Mark Kedgley, CTO, New Net Technologies (NNT)
Mark Kedgley, CTO, New Net Technologies (NNT)

“Fake news” is big news right now. Anyone can join in – we all have the same free-of-charge, instant, mass communication capabilities provided by social media and even if you don't want to create fake news content, you can still participate by liking and forwarding. With over 44 percent of Americans said to use Facebook as their primary news source, it's seen as potentially a major problem when misinformation, false-truths, and completely made-up stories become indistinguishable from facts and reality.

But even before this current era of the Information Age, too much information, whether real or fake, was already a problem. In 1971, political philosopher Herbert A Simon wrote that, “A wealth of information creates a poverty of attention.”

In the IT security world, this “poverty of attention” becomes “alert fatigue”. The scale of the problem starts with the number of zero-day threats being created daily (430 million in 2015, according to Symantec).  It's the reason why you need forensic-level, real-time integrity change monitoring more than ever. As we all know, zero-day threats, including ransomware, are designed to evade anti-virus detection.

This means that in anything other than an airtight static estate, you will need to review a virtually endless stream of file integrity change events, 99.999 percent of which will be benign, safe, and of your own making. But - you need to review all of these in order to spot the 0.001 percent remaining that will be the zero-day threat activity.

This is confirmed by feedback for the recent EMA Report: “Achieving High-Fidelity Security”. When asked which security analytics were used, 79 percent of respondents cited File Integrity Monitoring, making it the most-valued “Indicator of Compromise” data source, ahead of installed software changes, registry modifications, and monitoring of processes. However, in the same report, 80 percent of organisations receiving 500 or more severe/critical alerts per day currently investigate fewer than one percent of them.

There is plenty of evidence to show that this kind of “alert fatigue” is often to blame for hacks being successful - certainly Target was a prime example of how you can be doing everything right in terms of monitoring and security, but still be breached. In fact, it took weeks for Target to discover they had been compromised, even though their subsequent security autopsy showed that their defence systems had detected and alerted about the breach activity much earlier.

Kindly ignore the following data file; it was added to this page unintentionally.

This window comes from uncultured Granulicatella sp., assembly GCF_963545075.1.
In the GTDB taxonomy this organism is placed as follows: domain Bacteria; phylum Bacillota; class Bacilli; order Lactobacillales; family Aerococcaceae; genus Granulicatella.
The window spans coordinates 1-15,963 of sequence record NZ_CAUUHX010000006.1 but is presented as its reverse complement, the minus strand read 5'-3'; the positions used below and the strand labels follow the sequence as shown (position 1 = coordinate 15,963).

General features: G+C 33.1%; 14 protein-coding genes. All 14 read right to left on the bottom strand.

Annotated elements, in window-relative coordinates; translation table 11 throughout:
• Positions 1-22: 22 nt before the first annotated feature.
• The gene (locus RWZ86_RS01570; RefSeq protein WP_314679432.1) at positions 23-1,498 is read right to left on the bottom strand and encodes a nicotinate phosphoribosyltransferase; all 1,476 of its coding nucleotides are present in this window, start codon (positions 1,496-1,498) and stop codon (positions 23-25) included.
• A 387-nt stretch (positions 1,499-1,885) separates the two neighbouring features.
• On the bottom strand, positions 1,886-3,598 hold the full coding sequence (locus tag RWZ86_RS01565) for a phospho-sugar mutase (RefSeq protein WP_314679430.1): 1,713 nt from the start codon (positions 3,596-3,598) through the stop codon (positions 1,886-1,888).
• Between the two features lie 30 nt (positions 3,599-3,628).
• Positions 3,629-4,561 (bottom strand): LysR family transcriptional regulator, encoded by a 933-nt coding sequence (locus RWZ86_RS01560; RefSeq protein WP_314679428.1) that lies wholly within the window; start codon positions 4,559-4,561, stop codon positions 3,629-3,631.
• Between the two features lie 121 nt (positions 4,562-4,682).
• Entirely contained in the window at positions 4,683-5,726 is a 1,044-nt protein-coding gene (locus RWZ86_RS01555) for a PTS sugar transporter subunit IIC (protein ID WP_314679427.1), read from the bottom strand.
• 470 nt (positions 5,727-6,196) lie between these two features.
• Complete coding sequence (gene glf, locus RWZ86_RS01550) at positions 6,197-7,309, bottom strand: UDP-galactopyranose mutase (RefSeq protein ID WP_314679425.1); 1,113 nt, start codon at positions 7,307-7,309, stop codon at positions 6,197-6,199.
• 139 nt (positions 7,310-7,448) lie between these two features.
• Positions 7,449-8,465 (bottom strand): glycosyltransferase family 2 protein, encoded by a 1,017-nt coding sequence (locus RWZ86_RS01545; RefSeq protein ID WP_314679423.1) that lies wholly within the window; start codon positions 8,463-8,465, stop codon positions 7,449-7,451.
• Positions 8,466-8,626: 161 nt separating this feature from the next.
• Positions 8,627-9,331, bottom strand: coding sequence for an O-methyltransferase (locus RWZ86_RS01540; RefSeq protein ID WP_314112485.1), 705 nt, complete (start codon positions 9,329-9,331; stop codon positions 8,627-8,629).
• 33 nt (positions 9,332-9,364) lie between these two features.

The conclusion is that we are now in an era where our tools are sensitive enough to detect and expose the subtlest breach activities, but where the majority of us lack is the capability to analyse and prioritise our investigation resources.

Today, the new frontier for solutions seeking to deliver both detection and analysis is broadly covered by “threat intelligence”, with the vision being an entirely automated solution with sufficient intelligence to distinguish between malware and regular application and IT operations, such as patching.

The emphasis in the market today is back onto passive monitoring rather than active intervention (blocking processes and removing files is always dogged by false positives with the risk that innocent bystanders get hurt in the battle). On the horizon, Microsoft is flexing its muscles with a strategy to phase out EMET in favour of the more “fit for purpose” Windows Defender “Advanced Threat Protection”. The potential scale of the worldwide Windows community makes it a compelling concept – bigger is always better where subtle trends in low-level malware behaviors are concerned - but the zero-day threat will always mean someone somewhere must get sacrificed first before everyone else benefits.

Which is why for now, a combined blacklist/whitelist based-analysis is still the most definitive - literally “black and white” - decision analysis for breach detection.

Organisations need to adopt real-time perceptive analysis of events, referencing whitelisted file-reputation data for “known safe” changes, for example, Extended Validation (EV) Certificate-signed manufacturer patches, the overwhelming source of change noise within any IT estate. The greater the built-in knowledge of “safe” files, the more change noise is muted to expose the remaining minority of genuinely suspicious unrecognised files. Within this minority there will be legitimate, non-whitelisted files, such as bespoke applications and occasional “left-field” niche products, which should then be re-classified once assessed. But also, included in this “no reputation” classification, will be the zero-day malware - the millions of Trojans and other APT and ransomware vectors - and with today's “poverty of attention”, that's the stuff we really need to know about.

Contributed by Mark Kedgley, CTO, New Net Technologies (NNT)

*Note: The views expressed in this blog are those of the author and do not necessarily reflect the views of SC Media or Haymarket Media.